International financial institution says better mechanisms needed for dealing with sovereign debt stress.
Sharply higher global food and energy prices due to the war in Ukraine are hitting developing countries hard, and better mechanisms for dealing with sovereign debt stress will be needed to stave off defaults, the International Monetary Fund (IMF) said on Monday.
“The war in Ukraine is adding risks to unprecedented levels of public borrowing while the pandemic is still straining many government budgets,” Vitor Gaspar, director of the IMF’s fiscal affairs department, and Ceyla Pazarbasioglu, the organisation’s strategy chief, wrote in a new blog.
“With sovereign debt risks elevated and financial constraints back at the center of policy concerns, a global cooperative approach is necessary to reach an orderly resolution of debt problems and prevent unnecessary defaults.”
Spikes in food and energy prices were hitting low-income countries particularly hard, and they may need more grants and highly concessional financing. Countries should undertake reforms to improve debt transparency and strengthen debt management policies to reduce risks.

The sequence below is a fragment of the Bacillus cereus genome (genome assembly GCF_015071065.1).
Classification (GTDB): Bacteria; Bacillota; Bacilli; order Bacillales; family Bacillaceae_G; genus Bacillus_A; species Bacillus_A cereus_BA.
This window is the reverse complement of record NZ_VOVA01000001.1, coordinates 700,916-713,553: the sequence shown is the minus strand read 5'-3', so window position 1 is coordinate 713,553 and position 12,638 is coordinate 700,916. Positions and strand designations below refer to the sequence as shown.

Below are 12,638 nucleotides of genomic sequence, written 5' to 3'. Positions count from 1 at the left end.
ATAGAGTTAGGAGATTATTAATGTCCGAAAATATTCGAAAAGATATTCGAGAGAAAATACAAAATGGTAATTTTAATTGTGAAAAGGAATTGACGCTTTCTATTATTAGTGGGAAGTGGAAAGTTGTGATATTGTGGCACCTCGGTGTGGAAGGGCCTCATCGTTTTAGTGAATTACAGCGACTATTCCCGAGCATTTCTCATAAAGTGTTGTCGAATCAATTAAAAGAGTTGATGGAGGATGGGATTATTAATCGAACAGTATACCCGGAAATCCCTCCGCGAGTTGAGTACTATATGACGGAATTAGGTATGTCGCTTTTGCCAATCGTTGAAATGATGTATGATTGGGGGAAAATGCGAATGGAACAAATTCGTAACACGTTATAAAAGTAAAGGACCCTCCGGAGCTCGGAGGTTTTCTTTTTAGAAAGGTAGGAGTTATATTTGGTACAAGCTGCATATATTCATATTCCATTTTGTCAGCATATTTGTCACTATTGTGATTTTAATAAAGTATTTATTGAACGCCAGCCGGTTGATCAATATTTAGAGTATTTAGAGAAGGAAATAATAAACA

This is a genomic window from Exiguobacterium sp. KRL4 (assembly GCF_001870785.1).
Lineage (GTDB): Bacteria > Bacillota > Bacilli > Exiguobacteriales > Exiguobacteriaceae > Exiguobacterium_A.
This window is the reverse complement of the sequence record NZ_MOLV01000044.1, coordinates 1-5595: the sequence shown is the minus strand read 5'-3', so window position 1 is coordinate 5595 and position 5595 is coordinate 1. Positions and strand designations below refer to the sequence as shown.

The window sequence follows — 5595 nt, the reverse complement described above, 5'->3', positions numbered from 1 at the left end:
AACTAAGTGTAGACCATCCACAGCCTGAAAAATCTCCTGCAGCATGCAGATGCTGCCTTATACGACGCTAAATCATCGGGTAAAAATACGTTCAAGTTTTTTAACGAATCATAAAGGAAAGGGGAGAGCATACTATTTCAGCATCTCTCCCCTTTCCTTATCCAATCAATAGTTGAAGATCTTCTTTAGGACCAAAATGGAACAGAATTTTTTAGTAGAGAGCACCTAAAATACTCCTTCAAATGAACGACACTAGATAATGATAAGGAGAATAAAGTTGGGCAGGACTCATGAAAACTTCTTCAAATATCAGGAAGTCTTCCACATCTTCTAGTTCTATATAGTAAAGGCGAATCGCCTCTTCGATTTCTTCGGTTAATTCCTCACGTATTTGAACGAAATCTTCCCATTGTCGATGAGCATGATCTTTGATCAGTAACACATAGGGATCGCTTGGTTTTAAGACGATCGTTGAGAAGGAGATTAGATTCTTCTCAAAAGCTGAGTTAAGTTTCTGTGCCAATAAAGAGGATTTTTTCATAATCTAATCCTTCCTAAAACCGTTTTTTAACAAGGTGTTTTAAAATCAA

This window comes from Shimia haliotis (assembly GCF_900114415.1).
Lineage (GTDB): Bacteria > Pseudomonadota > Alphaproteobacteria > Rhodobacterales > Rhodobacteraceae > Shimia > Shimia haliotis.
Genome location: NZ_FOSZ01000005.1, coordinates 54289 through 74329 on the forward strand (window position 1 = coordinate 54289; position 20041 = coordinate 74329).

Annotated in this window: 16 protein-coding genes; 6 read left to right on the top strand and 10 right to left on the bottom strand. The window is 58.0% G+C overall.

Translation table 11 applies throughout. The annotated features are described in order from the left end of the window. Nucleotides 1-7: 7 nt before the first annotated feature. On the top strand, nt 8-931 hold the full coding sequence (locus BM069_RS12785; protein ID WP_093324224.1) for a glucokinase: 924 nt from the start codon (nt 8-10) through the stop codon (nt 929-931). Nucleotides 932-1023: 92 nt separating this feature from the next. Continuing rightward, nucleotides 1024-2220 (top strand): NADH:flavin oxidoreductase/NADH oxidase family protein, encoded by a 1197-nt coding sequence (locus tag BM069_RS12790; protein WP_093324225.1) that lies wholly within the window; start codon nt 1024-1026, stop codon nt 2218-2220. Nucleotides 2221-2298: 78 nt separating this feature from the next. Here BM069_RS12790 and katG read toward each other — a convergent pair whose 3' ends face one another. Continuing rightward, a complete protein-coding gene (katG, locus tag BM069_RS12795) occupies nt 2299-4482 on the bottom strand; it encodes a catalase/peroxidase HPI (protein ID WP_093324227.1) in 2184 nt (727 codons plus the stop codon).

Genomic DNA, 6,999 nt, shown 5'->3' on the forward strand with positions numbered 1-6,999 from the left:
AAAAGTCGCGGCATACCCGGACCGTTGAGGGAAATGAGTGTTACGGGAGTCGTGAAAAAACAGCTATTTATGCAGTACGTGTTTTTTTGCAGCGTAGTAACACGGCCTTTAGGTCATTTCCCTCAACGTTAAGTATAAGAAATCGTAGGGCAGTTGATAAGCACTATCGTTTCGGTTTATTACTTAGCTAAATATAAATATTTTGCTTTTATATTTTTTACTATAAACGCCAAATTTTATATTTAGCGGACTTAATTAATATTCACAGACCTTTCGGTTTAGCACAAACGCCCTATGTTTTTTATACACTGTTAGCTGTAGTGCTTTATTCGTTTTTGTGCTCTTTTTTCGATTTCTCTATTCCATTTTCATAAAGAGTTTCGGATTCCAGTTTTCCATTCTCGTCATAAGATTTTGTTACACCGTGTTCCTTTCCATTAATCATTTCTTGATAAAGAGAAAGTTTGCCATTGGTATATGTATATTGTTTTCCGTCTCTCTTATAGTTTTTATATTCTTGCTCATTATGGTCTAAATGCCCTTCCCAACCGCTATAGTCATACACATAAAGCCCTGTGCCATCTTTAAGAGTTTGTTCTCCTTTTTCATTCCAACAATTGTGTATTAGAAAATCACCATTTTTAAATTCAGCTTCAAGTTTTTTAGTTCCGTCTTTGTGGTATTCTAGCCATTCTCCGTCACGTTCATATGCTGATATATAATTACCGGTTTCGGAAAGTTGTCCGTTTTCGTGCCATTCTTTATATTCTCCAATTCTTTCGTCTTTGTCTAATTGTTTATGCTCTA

About 60 percent of low-income countries were already in, or at risk of, debt distress, the authors said. Rising interest rates in leading economies could lead to widening spreads for countries with weaker fundamentals, making it more costly for them to borrow.
The credit crunch was exacerbated by declining overseas lending from China, which is grappling with solvency concerns in the real-estate sector, COVID
-19 lockdowns and problems with existing loans to developing countries, they said.
Actions taken by major economies were insufficient, they said, noting that a freeze in official bilateral debt payments adopted at the start of the pandemic had ended, and no restructurings had been agreed under a framework set by the Group of 20 industrialized nations.
Options were needed for a broader range of countries, now not yet eligible for debt relief.
“Muddling through will amplify costs and risks to debtors, creditors and, more broadly, global stability and prosperity,” they wrote. “In the end, the impact will be most sharply felt by those households that can least afford it.”